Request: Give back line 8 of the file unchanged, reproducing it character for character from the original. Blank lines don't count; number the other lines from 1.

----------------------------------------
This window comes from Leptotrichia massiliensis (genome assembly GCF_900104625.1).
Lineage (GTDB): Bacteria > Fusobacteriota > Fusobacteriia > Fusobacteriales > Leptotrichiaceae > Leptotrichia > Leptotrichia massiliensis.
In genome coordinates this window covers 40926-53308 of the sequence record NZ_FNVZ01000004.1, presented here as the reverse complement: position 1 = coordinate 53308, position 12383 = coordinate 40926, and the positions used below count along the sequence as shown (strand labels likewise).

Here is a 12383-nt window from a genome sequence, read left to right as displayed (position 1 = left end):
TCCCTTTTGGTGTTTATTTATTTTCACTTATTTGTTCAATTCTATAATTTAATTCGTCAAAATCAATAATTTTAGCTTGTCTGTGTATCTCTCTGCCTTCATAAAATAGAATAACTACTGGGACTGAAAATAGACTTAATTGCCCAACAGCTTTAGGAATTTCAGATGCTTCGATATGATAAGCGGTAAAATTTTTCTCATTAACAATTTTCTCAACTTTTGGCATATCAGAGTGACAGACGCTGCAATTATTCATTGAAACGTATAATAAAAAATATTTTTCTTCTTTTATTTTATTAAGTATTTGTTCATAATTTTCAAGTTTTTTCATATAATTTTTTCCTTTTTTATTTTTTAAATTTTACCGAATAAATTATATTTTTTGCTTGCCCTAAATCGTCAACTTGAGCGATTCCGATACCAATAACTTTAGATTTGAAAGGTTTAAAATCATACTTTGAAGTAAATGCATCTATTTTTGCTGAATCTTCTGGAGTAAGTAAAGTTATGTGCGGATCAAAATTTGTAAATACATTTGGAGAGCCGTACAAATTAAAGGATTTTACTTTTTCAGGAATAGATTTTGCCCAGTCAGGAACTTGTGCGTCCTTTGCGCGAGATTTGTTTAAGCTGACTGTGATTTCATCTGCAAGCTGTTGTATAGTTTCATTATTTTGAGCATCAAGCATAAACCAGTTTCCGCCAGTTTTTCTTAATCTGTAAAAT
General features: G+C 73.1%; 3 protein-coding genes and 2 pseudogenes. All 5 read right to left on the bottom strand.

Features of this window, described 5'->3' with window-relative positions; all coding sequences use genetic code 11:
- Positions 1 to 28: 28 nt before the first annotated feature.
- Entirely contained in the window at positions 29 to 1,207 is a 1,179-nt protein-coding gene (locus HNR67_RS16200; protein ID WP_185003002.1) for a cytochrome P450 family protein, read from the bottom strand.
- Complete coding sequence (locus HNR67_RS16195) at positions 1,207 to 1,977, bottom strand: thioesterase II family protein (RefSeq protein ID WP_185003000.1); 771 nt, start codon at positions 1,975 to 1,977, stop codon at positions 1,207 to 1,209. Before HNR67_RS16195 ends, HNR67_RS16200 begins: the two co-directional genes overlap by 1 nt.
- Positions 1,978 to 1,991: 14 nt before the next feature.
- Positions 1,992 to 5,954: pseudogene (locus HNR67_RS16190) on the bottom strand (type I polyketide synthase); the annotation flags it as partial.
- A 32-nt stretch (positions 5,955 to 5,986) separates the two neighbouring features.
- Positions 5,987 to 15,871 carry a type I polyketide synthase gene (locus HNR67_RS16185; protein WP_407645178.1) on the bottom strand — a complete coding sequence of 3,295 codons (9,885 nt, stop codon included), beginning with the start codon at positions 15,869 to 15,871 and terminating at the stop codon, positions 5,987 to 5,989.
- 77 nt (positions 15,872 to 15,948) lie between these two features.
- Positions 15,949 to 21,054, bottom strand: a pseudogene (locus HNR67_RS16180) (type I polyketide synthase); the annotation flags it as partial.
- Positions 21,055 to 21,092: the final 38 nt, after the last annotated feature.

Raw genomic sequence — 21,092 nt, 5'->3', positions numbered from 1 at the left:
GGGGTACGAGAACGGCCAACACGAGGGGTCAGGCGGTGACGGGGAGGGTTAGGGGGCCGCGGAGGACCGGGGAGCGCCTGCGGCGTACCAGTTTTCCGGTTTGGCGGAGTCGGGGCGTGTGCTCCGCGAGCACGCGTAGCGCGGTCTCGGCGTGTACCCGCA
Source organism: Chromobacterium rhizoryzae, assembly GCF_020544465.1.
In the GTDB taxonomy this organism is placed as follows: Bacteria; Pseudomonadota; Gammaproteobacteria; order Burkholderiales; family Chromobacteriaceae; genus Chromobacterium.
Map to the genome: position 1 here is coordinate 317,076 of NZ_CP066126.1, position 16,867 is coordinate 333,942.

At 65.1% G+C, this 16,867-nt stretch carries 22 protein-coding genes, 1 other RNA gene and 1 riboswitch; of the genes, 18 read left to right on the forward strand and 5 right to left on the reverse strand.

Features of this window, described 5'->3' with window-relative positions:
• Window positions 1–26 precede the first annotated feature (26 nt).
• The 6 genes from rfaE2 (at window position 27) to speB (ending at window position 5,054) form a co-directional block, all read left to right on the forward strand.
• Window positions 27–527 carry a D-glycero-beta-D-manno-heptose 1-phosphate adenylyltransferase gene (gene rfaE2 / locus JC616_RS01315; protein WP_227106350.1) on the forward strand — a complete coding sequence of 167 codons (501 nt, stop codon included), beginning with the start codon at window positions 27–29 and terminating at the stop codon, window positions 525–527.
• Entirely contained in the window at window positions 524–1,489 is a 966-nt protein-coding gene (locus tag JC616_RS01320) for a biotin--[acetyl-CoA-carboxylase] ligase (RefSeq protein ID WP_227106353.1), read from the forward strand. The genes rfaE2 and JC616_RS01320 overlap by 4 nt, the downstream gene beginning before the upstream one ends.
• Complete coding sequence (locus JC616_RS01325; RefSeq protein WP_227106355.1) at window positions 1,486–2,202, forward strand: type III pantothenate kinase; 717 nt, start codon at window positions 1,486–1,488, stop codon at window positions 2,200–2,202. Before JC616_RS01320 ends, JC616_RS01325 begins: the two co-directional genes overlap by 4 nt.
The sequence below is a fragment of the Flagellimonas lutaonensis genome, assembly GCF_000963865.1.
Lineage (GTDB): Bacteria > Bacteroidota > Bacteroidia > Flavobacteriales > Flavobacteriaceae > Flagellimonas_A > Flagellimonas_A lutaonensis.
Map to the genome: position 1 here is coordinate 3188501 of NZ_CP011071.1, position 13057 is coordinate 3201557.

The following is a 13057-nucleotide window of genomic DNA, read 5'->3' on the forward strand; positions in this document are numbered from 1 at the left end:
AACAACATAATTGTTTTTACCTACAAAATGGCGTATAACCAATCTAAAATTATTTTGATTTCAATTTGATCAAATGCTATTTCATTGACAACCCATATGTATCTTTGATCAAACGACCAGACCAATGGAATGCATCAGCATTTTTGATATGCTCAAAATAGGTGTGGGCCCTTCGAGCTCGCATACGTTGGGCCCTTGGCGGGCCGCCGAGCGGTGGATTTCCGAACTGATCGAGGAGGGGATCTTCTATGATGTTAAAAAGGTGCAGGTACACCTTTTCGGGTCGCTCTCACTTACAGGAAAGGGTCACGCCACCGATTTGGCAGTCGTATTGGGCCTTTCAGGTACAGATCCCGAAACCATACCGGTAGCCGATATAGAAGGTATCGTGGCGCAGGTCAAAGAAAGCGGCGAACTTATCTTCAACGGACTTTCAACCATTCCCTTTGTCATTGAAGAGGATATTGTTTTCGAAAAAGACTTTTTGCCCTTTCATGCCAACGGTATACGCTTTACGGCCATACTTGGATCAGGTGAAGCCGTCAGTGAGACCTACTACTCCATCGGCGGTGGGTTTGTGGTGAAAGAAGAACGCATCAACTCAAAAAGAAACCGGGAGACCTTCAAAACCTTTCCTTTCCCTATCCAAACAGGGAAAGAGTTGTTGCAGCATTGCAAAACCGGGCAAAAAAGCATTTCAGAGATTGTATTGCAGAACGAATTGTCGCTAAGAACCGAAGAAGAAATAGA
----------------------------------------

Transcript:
- Positions 1 to 28: 28 nt before the first annotated feature.